â—¦ Choice of who to disclose to is selective
ï‚—
Important step in our personal growth &
happiness
Sidney Jourard
Responsible for promoting self-disclosure
as a key concept n Humanistic Psychology
ï‚— Self disclosure – – – – well being
ï‚—
â—¦ Does self-disclosure lead to well being OR do
psychologically healthy people self-disclose?
Jourard
Key to becoming fully functioning is to
make ourselves transparent
ï‚— Transparent = free/open
ï‚— Most people = not transparent
ï‚—
â—¦ Why?
ï‚—
Study – applied to therapeutic setting
Self-disclosure
Rules of social interaction
ï‚— Disclosure reciprocity – conversation partners
tend to match each other’s intimacy level
ï‚— One person discloses, the other person almost
always reciprocates
ï‚— Disclosure reciprocity study
ï‚—
â—¦ Students selected increasingly more intimate topics
◦ Students tended to match partner’s intimacy level
Self-disclosure – men versus
women
ï‚—
Women disclose more intimately & to
more people than men
â—¦ Why?
ï‚—
Study
Self-disclosure
Do you disclose differently to your male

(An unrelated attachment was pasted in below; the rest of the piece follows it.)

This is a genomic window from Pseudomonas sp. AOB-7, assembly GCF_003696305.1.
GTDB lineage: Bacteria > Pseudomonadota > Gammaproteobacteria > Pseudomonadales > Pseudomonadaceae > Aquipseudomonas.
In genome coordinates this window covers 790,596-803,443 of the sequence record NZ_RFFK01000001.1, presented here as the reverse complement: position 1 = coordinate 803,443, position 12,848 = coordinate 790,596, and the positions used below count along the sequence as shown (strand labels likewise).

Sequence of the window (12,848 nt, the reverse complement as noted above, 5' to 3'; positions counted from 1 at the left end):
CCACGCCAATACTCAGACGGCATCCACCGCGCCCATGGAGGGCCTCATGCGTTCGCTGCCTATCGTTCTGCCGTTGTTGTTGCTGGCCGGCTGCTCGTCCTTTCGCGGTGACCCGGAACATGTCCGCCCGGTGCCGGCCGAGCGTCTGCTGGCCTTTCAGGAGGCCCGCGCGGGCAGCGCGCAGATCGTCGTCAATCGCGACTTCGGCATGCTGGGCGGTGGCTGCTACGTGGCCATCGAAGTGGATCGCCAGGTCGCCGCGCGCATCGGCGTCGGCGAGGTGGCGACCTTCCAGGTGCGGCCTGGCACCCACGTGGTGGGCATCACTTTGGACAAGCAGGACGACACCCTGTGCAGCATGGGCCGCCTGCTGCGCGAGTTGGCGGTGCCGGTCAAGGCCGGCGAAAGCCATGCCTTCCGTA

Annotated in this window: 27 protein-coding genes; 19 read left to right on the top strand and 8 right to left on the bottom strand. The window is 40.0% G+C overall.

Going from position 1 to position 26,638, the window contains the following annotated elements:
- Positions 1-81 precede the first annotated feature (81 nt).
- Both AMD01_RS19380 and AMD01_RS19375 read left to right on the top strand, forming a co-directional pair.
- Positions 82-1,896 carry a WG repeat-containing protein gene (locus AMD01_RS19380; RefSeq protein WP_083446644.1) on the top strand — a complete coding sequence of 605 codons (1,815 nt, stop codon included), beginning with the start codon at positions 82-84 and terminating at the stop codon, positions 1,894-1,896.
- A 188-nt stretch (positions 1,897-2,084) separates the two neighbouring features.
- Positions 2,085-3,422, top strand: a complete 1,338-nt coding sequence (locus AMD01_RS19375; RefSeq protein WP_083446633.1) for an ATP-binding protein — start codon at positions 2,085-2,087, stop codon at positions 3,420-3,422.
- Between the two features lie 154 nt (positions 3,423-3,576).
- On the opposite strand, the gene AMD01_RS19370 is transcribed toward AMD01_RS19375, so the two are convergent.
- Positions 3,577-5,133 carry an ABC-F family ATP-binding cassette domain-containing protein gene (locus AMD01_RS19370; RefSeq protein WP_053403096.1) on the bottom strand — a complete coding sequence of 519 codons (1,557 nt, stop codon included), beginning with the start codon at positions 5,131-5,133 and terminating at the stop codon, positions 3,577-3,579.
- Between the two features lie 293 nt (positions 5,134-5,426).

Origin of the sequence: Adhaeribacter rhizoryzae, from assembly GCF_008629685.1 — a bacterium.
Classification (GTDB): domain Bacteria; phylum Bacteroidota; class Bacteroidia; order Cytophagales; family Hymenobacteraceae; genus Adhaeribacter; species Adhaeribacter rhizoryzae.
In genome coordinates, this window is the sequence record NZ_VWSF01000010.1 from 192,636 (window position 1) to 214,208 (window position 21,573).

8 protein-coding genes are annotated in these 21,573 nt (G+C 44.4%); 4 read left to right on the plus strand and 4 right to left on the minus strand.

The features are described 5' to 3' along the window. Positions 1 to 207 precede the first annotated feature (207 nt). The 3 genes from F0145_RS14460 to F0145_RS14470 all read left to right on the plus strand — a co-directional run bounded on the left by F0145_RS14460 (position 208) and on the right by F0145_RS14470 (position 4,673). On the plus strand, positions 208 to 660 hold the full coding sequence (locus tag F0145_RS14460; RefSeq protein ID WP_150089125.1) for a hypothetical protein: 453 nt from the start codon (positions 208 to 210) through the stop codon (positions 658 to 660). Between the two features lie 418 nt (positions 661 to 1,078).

and female friends?
ï‚— Why differences?
ï‚—
Self-disclosing Traumatic
Experiences
ï‚—
Study (book)
â—¦ Ss asked to write anonymously about a
traumatic experience
â—¦ Nearly every Ss able to
â—¦ Come clean or keep inside?
â—¦ Not disclosing associated with health
problems
â—¦ Disclosing associated with health benefits
Loneliness
Not same as isolation
ï‚— Can be surrounded by people & be lonely
ï‚— Can be by self & not lonely
ï‚— Perception of how much social interaction
we have & the quality of that interaction
ï‚— Prevalent on college campuses
ï‚—
Loneliness
High scores on loneliness scales related to
high scores on social anxiety & self
consciousness
ï‚— Characteristics of lonely people
ï‚—
ï‚– Tend to approach social interactions with overly